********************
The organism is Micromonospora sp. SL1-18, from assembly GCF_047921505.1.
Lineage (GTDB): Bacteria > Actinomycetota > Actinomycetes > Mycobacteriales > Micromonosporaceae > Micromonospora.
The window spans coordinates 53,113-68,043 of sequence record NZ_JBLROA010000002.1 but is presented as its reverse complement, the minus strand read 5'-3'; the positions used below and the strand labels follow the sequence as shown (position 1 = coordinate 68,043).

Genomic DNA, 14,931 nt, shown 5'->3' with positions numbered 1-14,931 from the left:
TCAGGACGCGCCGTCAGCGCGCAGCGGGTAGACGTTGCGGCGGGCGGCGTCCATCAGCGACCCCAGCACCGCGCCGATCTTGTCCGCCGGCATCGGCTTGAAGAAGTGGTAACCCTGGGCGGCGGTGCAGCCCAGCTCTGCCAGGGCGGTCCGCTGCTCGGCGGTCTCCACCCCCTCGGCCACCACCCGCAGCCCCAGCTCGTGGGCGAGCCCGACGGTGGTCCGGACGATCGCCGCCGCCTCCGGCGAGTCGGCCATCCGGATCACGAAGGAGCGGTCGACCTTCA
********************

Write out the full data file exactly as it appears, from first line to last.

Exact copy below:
The organism is Micromonospora sp. SL1-18, from assembly GCF_047921505.1.
Lineage (GTDB): Bacteria > Actinomycetota > Actinomycetes > Mycobacteriales > Micromonosporaceae > Micromonospora.
The window spans coordinates 53,113-68,043 of sequence record NZ_JBLROA010000002.1 but is presented as its reverse complement, the minus strand read 5'-3'; the positions used below and the strand labels follow the sequence as shown (position 1 = coordinate 68,043).

Genomic DNA, 14,931 nt, shown 5'->3' with positions numbered 1-14,931 from the left:
TCAGGACGCGCCGTCAGCGCGCAGCGGGTAGACGTTGCGGCGGGCGGCGTCCATCAGCGACCCCAGCACCGCGCCGATCTTGTCCGCCGGCATCGGCTTGAAGAAGTGGTAACCCTGGGCGGCGGTGCAGCCCAGCTCTGCCAGGGCGGTCCGCTGCTCGGCGGTCTCCACCCCCTCGGCCACCACCCGCAGCCCCAGCTCGTGGGCGAGCCCGACGGTGGTCCGGACGATCGCCGCCGCCTCCGGCGAGTCGGCCATCCGGATCACGAAGGAGCGGTCGACCTTCA